scorned to conceal the real propen-
sities of his heart, ib.; Dr. Robertson's
writings perfectly free from indelicate
allusions, 199; some objections
against destroying any of the writings
of Mr. Gibbon, 199, et seq.; advan-
tages that may be expected from
studying the springs and motives of
so extraordinary a mind as Mr. Gib-
bon's, 200

Gisborne's letters to the bishop of Glou-
cester, on the subject of the Briti«U
and Foreign Bible Society, 53, ** rey.j
see Bible Society.

Glover's thoughts on the character and
tendency of the property tax, fee.
417, et seq.

Good's translation of the book of Job,
132, et seq.; Mr. G.'s eulogy on the
book, 133; states it to be a regular
epic poem, 134; its supposed scene,
ib.; its divisions, ib.; the subject, ib.;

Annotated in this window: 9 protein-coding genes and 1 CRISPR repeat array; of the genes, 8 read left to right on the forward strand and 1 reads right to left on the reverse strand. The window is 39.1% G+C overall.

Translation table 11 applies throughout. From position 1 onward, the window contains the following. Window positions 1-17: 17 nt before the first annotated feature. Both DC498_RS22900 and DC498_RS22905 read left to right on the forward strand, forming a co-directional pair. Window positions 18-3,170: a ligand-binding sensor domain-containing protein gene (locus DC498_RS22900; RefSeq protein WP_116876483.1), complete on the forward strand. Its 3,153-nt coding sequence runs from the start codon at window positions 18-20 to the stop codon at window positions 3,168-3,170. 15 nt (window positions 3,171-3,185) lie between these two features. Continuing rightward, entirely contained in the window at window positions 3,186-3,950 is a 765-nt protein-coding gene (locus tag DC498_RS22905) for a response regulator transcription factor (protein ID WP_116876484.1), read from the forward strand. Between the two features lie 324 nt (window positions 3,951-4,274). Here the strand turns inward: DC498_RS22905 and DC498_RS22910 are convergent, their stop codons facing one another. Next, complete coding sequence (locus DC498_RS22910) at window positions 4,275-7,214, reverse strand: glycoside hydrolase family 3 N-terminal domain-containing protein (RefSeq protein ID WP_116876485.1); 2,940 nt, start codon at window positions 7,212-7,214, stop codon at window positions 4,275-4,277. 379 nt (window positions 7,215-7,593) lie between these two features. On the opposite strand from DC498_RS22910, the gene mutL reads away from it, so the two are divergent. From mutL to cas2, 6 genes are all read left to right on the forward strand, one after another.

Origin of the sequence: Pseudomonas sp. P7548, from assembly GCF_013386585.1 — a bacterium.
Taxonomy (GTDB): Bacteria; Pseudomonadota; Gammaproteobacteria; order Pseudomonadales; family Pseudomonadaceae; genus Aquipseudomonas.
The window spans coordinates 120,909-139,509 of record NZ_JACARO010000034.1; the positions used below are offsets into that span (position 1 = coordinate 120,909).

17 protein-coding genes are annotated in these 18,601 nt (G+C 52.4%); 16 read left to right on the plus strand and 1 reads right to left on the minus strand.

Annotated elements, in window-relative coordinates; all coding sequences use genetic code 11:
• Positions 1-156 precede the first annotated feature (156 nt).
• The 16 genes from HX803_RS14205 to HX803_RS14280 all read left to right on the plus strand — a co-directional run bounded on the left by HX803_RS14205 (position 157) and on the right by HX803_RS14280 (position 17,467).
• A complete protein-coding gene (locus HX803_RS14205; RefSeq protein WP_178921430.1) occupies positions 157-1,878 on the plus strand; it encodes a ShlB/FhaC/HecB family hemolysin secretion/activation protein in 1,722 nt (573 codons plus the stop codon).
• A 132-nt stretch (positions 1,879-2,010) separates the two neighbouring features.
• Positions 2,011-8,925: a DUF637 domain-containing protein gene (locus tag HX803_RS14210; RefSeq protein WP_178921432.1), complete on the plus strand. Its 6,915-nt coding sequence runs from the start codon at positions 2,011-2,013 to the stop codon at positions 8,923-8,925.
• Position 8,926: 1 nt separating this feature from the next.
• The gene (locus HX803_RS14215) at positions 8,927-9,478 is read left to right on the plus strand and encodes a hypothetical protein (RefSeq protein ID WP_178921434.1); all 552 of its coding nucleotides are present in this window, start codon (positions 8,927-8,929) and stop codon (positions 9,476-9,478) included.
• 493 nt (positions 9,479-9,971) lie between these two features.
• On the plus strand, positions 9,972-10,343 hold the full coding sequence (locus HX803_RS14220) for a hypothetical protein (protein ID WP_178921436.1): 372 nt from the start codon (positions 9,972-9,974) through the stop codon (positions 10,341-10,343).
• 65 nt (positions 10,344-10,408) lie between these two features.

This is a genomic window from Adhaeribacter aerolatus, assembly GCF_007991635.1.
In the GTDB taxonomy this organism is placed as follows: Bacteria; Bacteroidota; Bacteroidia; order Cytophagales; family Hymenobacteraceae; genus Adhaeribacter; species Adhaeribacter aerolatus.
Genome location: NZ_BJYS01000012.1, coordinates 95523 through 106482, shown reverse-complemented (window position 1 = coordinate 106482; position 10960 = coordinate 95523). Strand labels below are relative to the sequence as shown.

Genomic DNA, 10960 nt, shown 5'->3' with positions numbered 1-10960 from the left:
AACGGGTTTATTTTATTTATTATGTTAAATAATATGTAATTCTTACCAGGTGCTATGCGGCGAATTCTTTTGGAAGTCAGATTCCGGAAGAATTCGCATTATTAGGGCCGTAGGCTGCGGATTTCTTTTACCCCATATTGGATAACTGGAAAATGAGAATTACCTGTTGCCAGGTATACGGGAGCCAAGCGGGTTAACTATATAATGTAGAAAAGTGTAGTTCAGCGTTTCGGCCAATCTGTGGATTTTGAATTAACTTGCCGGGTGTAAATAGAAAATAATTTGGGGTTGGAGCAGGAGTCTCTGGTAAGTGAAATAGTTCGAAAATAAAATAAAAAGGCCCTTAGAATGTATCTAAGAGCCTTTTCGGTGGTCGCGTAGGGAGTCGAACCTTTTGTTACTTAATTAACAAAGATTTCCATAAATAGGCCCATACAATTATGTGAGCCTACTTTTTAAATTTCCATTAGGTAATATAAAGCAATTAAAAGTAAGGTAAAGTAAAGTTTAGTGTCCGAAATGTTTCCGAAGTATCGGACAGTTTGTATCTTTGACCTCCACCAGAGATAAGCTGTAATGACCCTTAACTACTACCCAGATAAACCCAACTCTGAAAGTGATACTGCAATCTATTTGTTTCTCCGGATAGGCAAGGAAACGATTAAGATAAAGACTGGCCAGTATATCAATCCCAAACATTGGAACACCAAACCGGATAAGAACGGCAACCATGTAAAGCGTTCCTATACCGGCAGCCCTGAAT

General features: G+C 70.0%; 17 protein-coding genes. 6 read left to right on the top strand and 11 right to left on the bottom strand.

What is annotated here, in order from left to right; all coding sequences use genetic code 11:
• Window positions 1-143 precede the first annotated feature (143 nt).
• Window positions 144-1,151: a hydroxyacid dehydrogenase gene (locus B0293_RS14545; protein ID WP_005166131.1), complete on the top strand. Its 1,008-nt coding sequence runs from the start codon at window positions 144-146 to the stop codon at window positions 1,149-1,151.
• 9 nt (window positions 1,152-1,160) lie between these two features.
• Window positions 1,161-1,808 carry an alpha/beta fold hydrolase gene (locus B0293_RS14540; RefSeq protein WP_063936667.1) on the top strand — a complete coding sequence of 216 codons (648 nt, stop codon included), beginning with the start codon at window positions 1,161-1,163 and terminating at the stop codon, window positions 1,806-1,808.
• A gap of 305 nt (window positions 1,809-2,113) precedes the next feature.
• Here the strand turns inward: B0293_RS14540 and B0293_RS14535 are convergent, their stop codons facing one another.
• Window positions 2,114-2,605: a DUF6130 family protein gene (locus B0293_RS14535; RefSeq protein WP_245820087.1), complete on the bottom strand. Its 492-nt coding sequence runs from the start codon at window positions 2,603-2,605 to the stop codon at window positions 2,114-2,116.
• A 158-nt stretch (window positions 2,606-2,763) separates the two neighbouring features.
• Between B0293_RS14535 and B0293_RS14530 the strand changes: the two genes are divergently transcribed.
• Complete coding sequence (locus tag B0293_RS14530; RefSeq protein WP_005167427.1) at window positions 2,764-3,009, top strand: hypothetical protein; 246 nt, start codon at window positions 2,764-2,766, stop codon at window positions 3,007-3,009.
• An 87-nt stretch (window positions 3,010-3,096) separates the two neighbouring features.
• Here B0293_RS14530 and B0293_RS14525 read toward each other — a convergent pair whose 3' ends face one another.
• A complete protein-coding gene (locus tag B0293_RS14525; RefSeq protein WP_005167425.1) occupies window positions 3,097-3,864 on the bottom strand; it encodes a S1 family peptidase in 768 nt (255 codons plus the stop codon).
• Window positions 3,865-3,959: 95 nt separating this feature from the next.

according to-Mr. Q. ib.; and Mr.
Scott, ib.; on the author and era of the
poem, ib. et seq.; objections, ib. et
seq.; doctrines of the book of Job,
136, etstq.; remarks on the doctrine
of angels, 137; on tbe resurrection.
13S; commencement of the poem,
139; extracts from Mr. G.'s translation
and critical remarks on them, 139, el seq.;
extracts from the notes, 148, et seq.;
errors of the press, &c. noticed, 120;
see correspondence.

Government, true nature and extent of
its interference in regard to religion,
.ice 918; remarks on its late enor-
mous expenditure, 427, et seq.

Greeks, tradition of a country inhabited
by the descendants of those settled in
the east, in the time of Alexander,

C(eenlanders, account of the first fruits of
the Moravian missions among them,
224, 5 i the Christian Greenlanders in
1750. 232

Griffin's memoirs of Captain James
Wilson, 275, et seq.; chief subjects of
the narrative, 276, el seq.; account of
his conversion, ib. et seq.

Gunpowder, a solitary discovery, its
cause according to lord Bacon, 256